The University of Nevada-Las Vegas will be allowed to defend its NCAA basketball championship this season after all, under an unprecedented ruling by the Committee on Infractions that was accepted immediately yesterday by UNLV President Robert Maxson.

The Committee on Infractions, rejecting four alternative penalties proposed by the institution, offered UNLV two choices: to play in this season's tournament without Coach Jerry Tarkanian and then be banned from the 1991-92 tournament, or to play in this season's tournament with Tarkanian and then be banned from live television (an additional sanction) and postseason play in 1991-92.

Maxson took about 30 seconds to choose the second option after receiving a communique from the NCAA at 10 a.m. yesterday, according to a UNLV spokesman. Later, at a jammed news conference, Maxson said, "Historically, we ended today the 13 years of litigation between Jerry Tarkanian and the NCAA. All court rulings are history."

The compromise means that the NCAA will not face additional threatened litigation from players on the current team who were barely in elementary school at the time the infractions occurred. Four of the team's five starters are seniors, including expected NBA lottery picks Larry Johnson and Stacey Augmon.

The decision came as a surprise to many NCAA observers, since no previous NCAA postseason ban had been adjusted or reversed. The University of Kansas was particularly shocked since the Jayhawks were unable to defend their 1988 title because of recruiting violations.

Del Brinkman, a vice president at Kansas and the school's longtime faculty representative, issued a one-sentence statement. "I didn't think it was possible to negotiate with the NCAA," he said.

In changing a postseason ban for the first time in its history, the Committee of Infractions said it was "in the best interests of the Association" to end litigation in this case. According to the report, the committee viewed as "new information" Tarkanian's agreement to be penalized personally, thus allowing a special hearing last summer.

The committee also said in its eight-page supplemental report that this was not an infractions appeal, but what the NCAA calls "a show-cause" hearing on why additional sanctions should not be taken against the institution for failing to take personnel actions only the institution can implement. This distinction, sources said, is a committee attempt to discourage other appeals in light of the NCAA ruling.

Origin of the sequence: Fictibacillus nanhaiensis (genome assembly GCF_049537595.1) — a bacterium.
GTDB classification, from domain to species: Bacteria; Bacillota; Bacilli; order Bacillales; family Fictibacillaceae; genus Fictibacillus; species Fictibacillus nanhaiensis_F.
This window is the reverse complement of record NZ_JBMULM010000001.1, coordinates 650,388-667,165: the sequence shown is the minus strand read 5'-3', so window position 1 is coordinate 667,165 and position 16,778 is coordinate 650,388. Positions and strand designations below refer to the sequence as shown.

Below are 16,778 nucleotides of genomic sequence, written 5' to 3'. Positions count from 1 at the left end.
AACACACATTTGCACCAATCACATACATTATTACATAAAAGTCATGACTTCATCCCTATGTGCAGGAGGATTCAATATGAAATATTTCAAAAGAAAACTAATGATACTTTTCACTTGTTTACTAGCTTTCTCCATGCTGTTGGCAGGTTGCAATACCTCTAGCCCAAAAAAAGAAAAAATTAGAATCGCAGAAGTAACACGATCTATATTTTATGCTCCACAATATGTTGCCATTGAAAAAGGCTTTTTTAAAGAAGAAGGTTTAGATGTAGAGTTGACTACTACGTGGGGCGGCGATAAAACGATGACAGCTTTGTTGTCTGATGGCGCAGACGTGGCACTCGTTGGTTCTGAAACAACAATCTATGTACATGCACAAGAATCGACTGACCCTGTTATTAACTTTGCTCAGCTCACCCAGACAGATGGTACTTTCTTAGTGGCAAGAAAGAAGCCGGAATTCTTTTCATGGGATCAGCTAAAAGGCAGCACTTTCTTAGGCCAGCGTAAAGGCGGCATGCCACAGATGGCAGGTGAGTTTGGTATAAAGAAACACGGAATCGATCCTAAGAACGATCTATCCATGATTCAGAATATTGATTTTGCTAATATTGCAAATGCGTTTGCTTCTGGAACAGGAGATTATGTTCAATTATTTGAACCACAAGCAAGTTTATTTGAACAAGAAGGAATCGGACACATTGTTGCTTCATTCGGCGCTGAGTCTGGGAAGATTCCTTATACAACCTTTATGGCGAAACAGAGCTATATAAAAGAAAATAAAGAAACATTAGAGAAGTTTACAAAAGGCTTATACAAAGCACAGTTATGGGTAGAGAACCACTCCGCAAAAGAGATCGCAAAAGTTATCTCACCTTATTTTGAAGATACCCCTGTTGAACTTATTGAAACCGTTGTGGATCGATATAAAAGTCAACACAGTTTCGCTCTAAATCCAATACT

Yesterday's decision does not affect an ongoing infractions case concerning UNLV's recruitment of former New York prep star Lloyd Daniels.

The lengthiest infractions case in NCAA history began in 1977 when Tarkanian obtained an injunction in Nevada state court on the issue of due process, prohibiting the university from suspending him for two seasons, as the NCAA imposed in penalizing the school for recruiting violations. The NCAA fought the case all the way to the U.S. Supreme Court, where it finally prevailed two years ago.

After 15 more months of litigation in the Nevada courts, resulting in the setting aside last March of all injunctions against the NCAA, it informed the university it would proceed to impose an appropriate penalty on the institution and decided on the ban from this year's tournament.

Tarkanian was in Vancouver yesterday, promoting the Runnin' Rebels season opener Saturday against the University of Alabama at Birmingham, and he ordered his players to withhold comments until he returned to Las Vegas last night and talked to them.

The university released a statement from Tarkanian, concluding, "I am in accord with Dr. Maxson and accept this decision."

In the four-paragraph statement, he also said, "These times have been an immense hardship on me and my family, and my staff and players . . . Innocent players and staff will not be hurt."

"I really think 13 years is a long time," said Big Ten Commissioner Jim Delany. "I basically support the infractions committee any way they go . . . I think what they're doing on the whole is a pretty good job the past five years since the members voted {in stiffer sanctions for violators}. I give them the benefit of the doubt on this one."

Roy Williams, who took over as coach at Kansas the season after the Jayhawks became the first national champion to be barred from defending, said, "I sure wish they'd given us a multiple choice penalty."

The ruling is not expected to have substantial financial implications on UNLV or the Big West Conference to which it belongs, said Commissioner Jim Haney. Basically, he said, the money lost by UNLV's television ban next year should be offset by a higher NCAA tournament payoff, under the NCAA's new distribution system of its seven-year, $1 billion deal with CBS Sports.